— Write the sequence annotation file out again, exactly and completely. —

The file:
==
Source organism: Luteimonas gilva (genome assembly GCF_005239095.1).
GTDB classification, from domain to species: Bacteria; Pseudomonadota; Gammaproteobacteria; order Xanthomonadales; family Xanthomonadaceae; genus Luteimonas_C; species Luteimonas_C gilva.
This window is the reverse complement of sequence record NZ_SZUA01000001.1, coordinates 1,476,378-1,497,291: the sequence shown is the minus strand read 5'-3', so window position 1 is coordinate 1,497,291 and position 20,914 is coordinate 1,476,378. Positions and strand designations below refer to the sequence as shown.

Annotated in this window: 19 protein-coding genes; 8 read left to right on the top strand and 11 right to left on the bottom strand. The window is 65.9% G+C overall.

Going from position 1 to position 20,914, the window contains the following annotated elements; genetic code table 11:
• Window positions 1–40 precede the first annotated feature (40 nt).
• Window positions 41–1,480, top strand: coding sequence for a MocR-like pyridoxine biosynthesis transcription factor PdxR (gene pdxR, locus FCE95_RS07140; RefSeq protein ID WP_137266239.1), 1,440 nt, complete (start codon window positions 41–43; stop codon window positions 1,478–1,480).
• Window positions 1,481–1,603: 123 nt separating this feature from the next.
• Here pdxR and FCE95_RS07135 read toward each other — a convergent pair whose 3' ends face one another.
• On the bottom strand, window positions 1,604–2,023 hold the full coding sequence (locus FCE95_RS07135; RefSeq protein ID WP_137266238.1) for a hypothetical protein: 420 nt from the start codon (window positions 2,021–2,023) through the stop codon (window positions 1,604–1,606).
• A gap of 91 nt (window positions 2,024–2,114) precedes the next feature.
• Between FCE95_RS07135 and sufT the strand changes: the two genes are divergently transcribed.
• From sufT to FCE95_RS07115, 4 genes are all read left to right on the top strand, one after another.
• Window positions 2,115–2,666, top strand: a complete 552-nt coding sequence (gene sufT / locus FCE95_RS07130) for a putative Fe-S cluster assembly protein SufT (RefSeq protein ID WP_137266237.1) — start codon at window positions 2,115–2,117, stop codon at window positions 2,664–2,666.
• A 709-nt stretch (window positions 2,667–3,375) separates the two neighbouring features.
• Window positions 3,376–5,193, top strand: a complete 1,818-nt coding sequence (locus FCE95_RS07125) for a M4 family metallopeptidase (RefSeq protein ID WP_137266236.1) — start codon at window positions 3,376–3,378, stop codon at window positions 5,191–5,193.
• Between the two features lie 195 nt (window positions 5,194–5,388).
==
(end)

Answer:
Source organism: Luteimonas gilva (genome assembly GCF_005239095.1).
GTDB classification, from domain to species: Bacteria; Pseudomonadota; Gammaproteobacteria; order Xanthomonadales; family Xanthomonadaceae; genus Luteimonas_C; species Luteimonas_C gilva.
This window is the reverse complement of sequence record NZ_SZUA01000001.1, coordinates 1,476,378-1,497,291: the sequence shown is the minus strand read 5'-3', so window position 1 is coordinate 1,497,291 and position 20,914 is coordinate 1,476,378. Positions and strand designations below refer to the sequence as shown.

Annotated in this window: 19 protein-coding genes; 8 read left to right on the top strand and 11 right to left on the bottom strand. The window is 65.9% G+C overall.

Going from position 1 to position 20,914, the window contains the following annotated elements; genetic code table 11:
• Window positions 1–40 precede the first annotated feature (40 nt).
• Window positions 41–1,480, top strand: coding sequence for a MocR-like pyridoxine biosynthesis transcription factor PdxR (gene pdxR, locus FCE95_RS07140; RefSeq protein ID WP_137266239.1), 1,440 nt, complete (start codon window positions 41–43; stop codon window positions 1,478–1,480).
• Window positions 1,481–1,603: 123 nt separating this feature from the next.
• Here pdxR and FCE95_RS07135 read toward each other — a convergent pair whose 3' ends face one another.
• On the bottom strand, window positions 1,604–2,023 hold the full coding sequence (locus FCE95_RS07135; RefSeq protein ID WP_137266238.1) for a hypothetical protein: 420 nt from the start codon (window positions 2,021–2,023) through the stop codon (window positions 1,604–1,606).
• A gap of 91 nt (window positions 2,024–2,114) precedes the next feature.
• Between FCE95_RS07135 and sufT the strand changes: the two genes are divergently transcribed.
• From sufT to FCE95_RS07115, 4 genes are all read left to right on the top strand, one after another.
• Window positions 2,115–2,666, top strand: a complete 552-nt coding sequence (gene sufT / locus FCE95_RS07130) for a putative Fe-S cluster assembly protein SufT (RefSeq protein ID WP_137266237.1) — start codon at window positions 2,115–2,117, stop codon at window positions 2,664–2,666.
• A 709-nt stretch (window positions 2,667–3,375) separates the two neighbouring features.
• Window positions 3,376–5,193, top strand: a complete 1,818-nt coding sequence (locus FCE95_RS07125) for a M4 family metallopeptidase (RefSeq protein ID WP_137266236.1) — start codon at window positions 3,376–3,378, stop codon at window positions 5,191–5,193.
• Between the two features lie 195 nt (window positions 5,194–5,388).